Feed (Newsflesh, Book 1)
Zombie novels have show up on bookshelves more and more lately. They’ve even invaded the classics, as Pride and Prejudice and Zombies can attest.
But how often are these tales any more than spatter-fests?
Mira Grant–a pseudonym of Seanan McGuire–has transcended the normal tropes to write Feed, a socio-political story about a world after a zombie apocalypse.
The cures for cancer and the common cold have combined to create a virus that literally uses any mammal over 40 pounds as a mule: Once dead, the body will rise again, seeking to infect others and sustain itself by feeding on living flesh. There is no cure, and no hope of escaping the inevitable rising, short of a bullet to the skull.
Siblings Georgia and Shaun are news bloggers, sharing their views on a United States infected with the living dead.
After winning a coveted slot to follow a senator on the campaign trail for the presidency, they begin to realize that the world may be even more complicated than they knew.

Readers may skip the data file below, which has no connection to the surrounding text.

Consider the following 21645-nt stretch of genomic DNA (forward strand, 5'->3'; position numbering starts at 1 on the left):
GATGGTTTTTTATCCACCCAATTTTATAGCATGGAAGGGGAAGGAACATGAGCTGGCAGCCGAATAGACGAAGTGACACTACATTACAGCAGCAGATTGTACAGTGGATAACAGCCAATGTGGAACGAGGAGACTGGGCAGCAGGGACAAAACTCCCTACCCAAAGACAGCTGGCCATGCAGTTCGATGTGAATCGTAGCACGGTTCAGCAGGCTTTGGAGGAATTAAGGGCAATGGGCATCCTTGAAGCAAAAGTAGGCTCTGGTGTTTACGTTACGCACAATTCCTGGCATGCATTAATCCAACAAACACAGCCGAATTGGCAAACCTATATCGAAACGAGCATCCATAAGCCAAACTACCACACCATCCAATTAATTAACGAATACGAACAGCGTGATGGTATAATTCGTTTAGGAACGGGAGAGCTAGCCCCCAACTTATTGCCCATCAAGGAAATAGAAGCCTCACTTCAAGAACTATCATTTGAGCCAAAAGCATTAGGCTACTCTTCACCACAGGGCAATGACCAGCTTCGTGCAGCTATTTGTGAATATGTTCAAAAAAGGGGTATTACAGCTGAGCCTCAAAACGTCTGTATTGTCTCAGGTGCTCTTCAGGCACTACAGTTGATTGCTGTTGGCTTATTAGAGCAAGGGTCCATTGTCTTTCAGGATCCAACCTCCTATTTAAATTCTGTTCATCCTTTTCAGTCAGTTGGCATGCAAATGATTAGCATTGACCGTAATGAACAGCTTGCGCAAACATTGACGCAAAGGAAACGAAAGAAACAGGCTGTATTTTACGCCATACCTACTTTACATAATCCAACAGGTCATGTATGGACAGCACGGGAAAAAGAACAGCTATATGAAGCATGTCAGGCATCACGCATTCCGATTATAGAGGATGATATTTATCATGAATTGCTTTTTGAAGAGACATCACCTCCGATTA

And there’s more to the presence of the infected than anybody could imagine, even in their worst nightmares. Georgia and Shaun may be putting their lives on the line for a chance at the truth.
Grant has done a stellar job of creating an America populated with zombies. She has thought through the events leading to this calamity, the social aspects of a country forced to face such a crisis, and the political ramifications of a presidential campaign in such a world.
In fact, the majority of the novel focuses on the culture itself, and not the zombies, and this works wonderfully.
And yes, there’s plenty of zombie killing to satisfy bloodthirsty readers.
Once one-third of the way through the book, I knew it was a strong candidate to become the best novel I’ve read so far this year.
The prose reads like the best action flick; the events are gripping and realistic; and the characters face dangers that will make readers cringe.
I’m not ashamed to say that I cried twice while reading.
So, if you pick up only one book this summer, be sure to choose Feed. It’s edgy, challenging and emotionally affecting.
This review originally appeared in the Davis Enterprise on June 17, 2010.